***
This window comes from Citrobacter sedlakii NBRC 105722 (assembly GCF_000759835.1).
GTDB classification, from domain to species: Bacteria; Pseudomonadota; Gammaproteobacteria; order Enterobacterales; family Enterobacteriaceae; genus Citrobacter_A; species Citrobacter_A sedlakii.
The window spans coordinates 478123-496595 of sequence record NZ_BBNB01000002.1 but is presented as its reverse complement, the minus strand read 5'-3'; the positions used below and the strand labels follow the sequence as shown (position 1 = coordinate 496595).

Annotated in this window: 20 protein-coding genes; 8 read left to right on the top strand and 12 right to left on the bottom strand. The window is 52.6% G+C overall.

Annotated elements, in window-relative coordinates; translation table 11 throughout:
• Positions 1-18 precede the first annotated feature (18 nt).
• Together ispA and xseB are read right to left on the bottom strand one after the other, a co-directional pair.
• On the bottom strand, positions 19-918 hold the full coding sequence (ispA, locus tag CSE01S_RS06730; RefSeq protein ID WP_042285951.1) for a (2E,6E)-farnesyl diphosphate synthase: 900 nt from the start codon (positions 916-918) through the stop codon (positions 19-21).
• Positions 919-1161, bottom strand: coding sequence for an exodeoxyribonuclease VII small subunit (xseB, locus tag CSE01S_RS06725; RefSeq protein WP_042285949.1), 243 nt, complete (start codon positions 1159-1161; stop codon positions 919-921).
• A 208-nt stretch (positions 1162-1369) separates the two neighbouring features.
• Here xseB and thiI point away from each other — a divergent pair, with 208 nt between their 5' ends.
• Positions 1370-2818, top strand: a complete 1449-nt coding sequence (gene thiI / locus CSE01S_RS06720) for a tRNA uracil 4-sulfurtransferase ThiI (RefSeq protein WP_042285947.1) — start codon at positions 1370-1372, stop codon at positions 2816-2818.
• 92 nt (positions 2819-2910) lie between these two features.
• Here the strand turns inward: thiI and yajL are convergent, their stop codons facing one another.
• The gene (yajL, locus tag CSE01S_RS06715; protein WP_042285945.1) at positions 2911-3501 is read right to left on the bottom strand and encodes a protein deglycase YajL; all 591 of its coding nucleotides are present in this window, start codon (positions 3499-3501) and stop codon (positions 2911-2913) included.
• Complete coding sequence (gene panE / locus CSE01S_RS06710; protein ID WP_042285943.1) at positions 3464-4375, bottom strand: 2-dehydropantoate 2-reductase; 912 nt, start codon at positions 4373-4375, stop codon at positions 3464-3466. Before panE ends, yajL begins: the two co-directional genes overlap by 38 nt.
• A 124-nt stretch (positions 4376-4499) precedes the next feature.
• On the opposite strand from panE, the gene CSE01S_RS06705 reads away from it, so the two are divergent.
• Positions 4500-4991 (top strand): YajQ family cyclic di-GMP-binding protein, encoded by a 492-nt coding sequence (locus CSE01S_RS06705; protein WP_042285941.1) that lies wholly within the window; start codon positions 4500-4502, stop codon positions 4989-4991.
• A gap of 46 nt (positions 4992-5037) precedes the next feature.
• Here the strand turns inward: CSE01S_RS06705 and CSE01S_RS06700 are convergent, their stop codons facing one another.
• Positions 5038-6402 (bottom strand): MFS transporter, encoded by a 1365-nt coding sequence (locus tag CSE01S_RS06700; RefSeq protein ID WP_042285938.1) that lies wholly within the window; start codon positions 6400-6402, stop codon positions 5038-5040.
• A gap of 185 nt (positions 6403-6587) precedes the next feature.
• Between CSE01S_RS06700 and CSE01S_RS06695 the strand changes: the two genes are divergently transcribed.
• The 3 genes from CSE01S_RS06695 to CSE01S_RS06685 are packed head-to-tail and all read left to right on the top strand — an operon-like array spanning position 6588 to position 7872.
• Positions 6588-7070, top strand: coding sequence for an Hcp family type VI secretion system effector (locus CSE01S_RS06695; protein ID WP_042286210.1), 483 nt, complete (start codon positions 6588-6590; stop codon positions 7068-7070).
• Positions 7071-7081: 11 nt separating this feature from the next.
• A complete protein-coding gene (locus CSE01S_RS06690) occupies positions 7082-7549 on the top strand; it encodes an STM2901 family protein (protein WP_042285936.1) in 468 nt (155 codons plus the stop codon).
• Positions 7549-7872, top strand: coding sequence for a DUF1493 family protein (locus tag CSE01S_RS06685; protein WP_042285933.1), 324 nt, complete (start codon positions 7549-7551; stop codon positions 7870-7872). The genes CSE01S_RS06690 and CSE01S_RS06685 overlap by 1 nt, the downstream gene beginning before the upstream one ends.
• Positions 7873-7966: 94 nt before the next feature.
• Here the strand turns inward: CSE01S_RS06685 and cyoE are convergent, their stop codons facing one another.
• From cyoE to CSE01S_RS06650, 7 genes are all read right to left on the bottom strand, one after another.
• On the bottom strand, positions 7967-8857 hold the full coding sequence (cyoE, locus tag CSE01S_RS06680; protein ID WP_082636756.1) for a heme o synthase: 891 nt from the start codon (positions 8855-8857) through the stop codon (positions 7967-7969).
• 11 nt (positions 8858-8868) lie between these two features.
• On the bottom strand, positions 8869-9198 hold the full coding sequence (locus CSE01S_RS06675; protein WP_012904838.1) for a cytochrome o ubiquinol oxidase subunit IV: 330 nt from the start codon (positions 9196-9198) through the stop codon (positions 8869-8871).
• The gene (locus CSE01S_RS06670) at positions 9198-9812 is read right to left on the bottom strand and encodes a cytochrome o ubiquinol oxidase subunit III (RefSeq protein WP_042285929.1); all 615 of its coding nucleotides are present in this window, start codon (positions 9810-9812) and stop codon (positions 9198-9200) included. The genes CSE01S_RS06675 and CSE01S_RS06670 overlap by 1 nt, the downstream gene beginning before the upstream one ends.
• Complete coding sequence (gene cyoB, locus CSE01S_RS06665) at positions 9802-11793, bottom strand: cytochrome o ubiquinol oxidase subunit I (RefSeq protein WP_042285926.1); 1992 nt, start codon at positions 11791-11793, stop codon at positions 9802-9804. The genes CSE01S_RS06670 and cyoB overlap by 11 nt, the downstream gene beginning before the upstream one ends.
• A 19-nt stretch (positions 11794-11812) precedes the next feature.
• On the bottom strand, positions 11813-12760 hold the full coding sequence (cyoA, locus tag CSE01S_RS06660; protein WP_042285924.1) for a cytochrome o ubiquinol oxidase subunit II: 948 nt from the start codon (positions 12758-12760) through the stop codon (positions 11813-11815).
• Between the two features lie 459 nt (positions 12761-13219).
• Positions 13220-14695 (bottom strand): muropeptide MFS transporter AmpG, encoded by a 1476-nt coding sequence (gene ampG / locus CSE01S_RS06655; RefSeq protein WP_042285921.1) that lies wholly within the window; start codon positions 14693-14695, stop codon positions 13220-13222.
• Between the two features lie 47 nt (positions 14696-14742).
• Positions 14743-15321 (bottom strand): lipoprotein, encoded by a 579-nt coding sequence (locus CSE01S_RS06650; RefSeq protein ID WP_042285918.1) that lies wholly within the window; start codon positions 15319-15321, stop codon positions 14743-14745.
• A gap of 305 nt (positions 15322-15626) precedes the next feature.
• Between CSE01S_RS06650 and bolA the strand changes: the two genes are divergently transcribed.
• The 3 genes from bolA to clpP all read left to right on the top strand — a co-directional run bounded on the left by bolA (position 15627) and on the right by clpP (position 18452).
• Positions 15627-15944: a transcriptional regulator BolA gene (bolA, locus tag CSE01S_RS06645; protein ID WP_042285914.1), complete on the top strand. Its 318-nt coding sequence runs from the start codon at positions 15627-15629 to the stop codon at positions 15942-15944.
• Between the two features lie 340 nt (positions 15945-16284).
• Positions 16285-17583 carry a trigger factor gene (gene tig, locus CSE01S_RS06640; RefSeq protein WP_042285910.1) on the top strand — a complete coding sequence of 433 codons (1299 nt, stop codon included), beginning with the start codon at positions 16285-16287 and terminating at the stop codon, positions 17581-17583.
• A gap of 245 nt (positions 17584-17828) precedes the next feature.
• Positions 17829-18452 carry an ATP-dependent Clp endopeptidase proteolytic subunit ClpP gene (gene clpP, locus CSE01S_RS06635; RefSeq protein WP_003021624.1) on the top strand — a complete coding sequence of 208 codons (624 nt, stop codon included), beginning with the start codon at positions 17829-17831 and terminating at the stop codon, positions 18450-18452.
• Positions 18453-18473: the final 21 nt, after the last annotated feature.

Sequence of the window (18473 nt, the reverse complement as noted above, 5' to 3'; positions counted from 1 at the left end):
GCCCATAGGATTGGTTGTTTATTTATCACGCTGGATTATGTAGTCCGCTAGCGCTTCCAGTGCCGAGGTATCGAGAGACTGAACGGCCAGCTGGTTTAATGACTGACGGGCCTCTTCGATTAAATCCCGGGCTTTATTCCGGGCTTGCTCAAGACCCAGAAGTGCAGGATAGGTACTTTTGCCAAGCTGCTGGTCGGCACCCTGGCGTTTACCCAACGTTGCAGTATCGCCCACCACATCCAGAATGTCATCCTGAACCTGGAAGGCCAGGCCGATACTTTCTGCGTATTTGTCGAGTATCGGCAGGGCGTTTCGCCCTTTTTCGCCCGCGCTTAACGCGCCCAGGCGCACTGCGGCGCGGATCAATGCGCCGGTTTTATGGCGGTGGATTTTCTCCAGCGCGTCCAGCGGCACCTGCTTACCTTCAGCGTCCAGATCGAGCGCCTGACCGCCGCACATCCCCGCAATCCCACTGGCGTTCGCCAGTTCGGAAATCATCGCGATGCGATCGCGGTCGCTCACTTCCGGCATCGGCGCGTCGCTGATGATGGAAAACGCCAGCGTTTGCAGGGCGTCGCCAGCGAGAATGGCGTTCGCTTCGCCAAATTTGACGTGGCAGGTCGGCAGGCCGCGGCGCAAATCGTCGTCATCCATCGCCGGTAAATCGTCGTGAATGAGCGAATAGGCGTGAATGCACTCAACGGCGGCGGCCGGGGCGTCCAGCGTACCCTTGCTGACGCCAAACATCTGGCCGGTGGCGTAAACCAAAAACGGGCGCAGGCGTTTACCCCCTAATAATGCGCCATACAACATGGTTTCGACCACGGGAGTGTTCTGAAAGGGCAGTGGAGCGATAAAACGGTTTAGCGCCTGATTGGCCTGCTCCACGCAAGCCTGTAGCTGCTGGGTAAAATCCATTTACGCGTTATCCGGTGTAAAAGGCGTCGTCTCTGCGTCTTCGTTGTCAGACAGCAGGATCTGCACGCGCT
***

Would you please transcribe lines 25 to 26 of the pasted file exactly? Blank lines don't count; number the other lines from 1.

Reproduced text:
• The 3 genes from CSE01S_RS06695 to CSE01S_RS06685 are packed head-to-tail and all read left to right on the top strand — an operon-like array spanning position 6588 to position 7872.
• Positions 6588-7070, top strand: coding sequence for an Hcp family type VI secretion system effector (locus CSE01S_RS06695; protein ID WP_042286210.1), 483 nt, complete (start codon positions 6588-6590; stop codon positions 7068-7070).